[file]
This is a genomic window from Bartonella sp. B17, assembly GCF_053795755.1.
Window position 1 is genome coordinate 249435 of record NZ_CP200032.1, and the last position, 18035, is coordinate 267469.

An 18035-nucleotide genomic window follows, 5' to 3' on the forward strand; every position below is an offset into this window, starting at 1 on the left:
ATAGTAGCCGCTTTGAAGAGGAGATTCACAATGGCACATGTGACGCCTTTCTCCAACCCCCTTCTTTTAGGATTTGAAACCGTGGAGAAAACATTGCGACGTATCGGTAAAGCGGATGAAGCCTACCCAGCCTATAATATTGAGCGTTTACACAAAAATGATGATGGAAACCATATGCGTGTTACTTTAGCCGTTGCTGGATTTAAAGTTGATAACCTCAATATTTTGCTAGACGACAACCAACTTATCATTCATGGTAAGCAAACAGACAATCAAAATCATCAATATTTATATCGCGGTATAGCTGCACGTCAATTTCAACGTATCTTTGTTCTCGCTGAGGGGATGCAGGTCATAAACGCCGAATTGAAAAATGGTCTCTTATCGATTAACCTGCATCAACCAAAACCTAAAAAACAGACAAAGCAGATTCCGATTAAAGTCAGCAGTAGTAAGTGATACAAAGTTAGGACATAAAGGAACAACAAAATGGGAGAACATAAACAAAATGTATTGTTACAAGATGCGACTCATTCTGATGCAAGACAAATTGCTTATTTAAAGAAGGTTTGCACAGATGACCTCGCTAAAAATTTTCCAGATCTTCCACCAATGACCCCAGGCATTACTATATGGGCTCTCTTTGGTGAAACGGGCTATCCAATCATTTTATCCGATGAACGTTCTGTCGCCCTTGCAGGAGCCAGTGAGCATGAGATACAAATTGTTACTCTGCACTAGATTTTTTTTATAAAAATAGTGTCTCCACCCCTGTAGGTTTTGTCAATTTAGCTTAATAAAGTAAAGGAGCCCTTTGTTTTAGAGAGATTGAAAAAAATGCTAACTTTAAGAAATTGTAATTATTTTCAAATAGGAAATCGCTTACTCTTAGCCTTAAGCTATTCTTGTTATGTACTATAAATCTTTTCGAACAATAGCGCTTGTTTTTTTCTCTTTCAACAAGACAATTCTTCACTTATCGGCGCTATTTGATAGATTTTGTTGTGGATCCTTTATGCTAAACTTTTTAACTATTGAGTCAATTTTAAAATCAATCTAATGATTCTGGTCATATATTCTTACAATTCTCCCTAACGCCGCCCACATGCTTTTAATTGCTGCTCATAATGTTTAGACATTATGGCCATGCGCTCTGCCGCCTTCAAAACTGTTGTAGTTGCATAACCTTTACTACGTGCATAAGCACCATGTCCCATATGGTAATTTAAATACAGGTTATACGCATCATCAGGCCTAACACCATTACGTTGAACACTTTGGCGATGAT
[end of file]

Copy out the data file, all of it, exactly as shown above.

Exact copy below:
This is a genomic window from Bartonella sp. B17, assembly GCF_053795755.1.
Window position 1 is genome coordinate 249435 of record NZ_CP200032.1, and the last position, 18035, is coordinate 267469.

An 18035-nucleotide genomic window follows, 5' to 3' on the forward strand; every position below is an offset into this window, starting at 1 on the left:
ATAGTAGCCGCTTTGAAGAGGAGATTCACAATGGCACATGTGACGCCTTTCTCCAACCCCCTTCTTTTAGGATTTGAAACCGTGGAGAAAACATTGCGACGTATCGGTAAAGCGGATGAAGCCTACCCAGCCTATAATATTGAGCGTTTACACAAAAATGATGATGGAAACCATATGCGTGTTACTTTAGCCGTTGCTGGATTTAAAGTTGATAACCTCAATATTTTGCTAGACGACAACCAACTTATCATTCATGGTAAGCAAACAGACAATCAAAATCATCAATATTTATATCGCGGTATAGCTGCACGTCAATTTCAACGTATCTTTGTTCTCGCTGAGGGGATGCAGGTCATAAACGCCGAATTGAAAAATGGTCTCTTATCGATTAACCTGCATCAACCAAAACCTAAAAAACAGACAAAGCAGATTCCGATTAAAGTCAGCAGTAGTAAGTGATACAAAGTTAGGACATAAAGGAACAACAAAATGGGAGAACATAAACAAAATGTATTGTTACAAGATGCGACTCATTCTGATGCAAGACAAATTGCTTATTTAAAGAAGGTTTGCACAGATGACCTCGCTAAAAATTTTCCAGATCTTCCACCAATGACCCCAGGCATTACTATATGGGCTCTCTTTGGTGAAACGGGCTATCCAATCATTTTATCCGATGAACGTTCTGTCGCCCTTGCAGGAGCCAGTGAGCATGAGATACAAATTGTTACTCTGCACTAGATTTTTTTTATAAAAATAGTGTCTCCACCCCTGTAGGTTTTGTCAATTTAGCTTAATAAAGTAAAGGAGCCCTTTGTTTTAGAGAGATTGAAAAAAATGCTAACTTTAAGAAATTGTAATTATTTTCAAATAGGAAATCGCTTACTCTTAGCCTTAAGCTATTCTTGTTATGTACTATAAATCTTTTCGAACAATAGCGCTTGTTTTTTTCTCTTTCAACAAGACAATTCTTCACTTATCGGCGCTATTTGATAGATTTTGTTGTGGATCCTTTATGCTAAACTTTTTAACTATTGAGTCAATTTTAAAATCAATCTAATGATTCTGGTCATATATTCTTACAATTCTCCCTAACGCCGCCCACATGCTTTTAATTGCTGCTCATAATGTTTAGACATTATGGCCATGCGCTCTGCCGCCTTCAAAACTGTTGTAGTTGCATAACCTTTACTACGTGCATAAGCACCATGTCCCATATGGTAATTTAAATACAGGTTATACGCATCATCAGGCCTAACACCATTACGTTGAACACTTTGGCGATGAT